By Larry Breed
The water situation was growing desperate at the Beacon camp, that Wednesday in 2005. Fresh water had been plentiful on Monday, and now every available container was filled with graywater, with more, always more, on the way. Graywater is runoff from kitchens, showers, and sinks (but not toilets). It’s a major aggravation at Burning Man because it’s highly unsanitary (bleach helps) and because there is no easy disposal method. The rules — and courtesy and common sense — prohibit dumping graywater on the Playa: participants must cart it out, pay the porta-potty company (one of the few examples of real-world commerce at Black Rock City) to suck it up, or do something truly creative to make it disappear.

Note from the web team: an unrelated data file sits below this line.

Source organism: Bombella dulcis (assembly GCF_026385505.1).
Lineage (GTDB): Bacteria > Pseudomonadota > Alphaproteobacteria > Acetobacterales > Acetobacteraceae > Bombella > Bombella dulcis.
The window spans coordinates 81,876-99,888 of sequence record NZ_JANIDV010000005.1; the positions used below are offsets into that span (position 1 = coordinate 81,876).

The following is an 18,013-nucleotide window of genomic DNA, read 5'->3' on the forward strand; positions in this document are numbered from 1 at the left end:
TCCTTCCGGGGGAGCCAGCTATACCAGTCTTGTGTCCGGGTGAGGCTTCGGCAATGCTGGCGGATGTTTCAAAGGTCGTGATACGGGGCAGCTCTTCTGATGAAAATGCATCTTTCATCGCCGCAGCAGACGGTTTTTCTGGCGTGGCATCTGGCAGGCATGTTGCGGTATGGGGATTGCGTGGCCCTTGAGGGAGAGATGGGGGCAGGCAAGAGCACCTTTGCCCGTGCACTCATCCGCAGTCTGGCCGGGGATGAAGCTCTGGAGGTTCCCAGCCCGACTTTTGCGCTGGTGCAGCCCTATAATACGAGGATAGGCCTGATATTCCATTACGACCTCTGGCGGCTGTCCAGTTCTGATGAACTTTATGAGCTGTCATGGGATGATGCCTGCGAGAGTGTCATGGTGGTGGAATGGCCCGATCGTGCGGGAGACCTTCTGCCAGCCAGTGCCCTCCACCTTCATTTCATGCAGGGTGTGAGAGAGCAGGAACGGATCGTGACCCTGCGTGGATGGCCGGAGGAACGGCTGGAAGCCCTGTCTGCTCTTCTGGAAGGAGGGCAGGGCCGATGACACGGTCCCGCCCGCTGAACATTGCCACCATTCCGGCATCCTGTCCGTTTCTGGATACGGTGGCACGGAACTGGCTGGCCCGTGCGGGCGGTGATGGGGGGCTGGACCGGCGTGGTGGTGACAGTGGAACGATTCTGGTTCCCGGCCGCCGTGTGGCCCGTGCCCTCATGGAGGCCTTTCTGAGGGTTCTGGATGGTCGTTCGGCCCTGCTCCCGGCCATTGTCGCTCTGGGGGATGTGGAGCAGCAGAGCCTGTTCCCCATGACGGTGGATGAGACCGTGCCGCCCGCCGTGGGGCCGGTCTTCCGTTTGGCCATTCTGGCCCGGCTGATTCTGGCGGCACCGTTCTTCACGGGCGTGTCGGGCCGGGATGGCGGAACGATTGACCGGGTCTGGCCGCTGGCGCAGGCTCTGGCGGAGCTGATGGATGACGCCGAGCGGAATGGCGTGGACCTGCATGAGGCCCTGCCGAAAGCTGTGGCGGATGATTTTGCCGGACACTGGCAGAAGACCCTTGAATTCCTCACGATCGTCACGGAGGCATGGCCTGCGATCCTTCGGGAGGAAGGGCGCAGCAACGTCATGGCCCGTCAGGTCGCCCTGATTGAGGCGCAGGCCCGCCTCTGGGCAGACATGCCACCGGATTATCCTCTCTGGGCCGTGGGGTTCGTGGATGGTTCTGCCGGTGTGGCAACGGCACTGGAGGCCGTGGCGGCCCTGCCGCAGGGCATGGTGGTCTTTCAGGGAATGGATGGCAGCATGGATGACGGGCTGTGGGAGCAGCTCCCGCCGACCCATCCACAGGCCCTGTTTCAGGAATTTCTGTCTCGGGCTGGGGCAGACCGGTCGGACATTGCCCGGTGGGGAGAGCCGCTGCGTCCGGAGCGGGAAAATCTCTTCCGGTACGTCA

It’s no surprise that some Burners were already intrigued with the problem, and had created solutions ranging from super-sophisticated to super-simple. At the high end were complete water purification systems. BRCMUD camp’s “Freshmakkur” filtered, flocculated, and purified, and watered a domeful of plants with the result. In another camp of sanitation experts, yesterday’s shower became this morning’s coffee.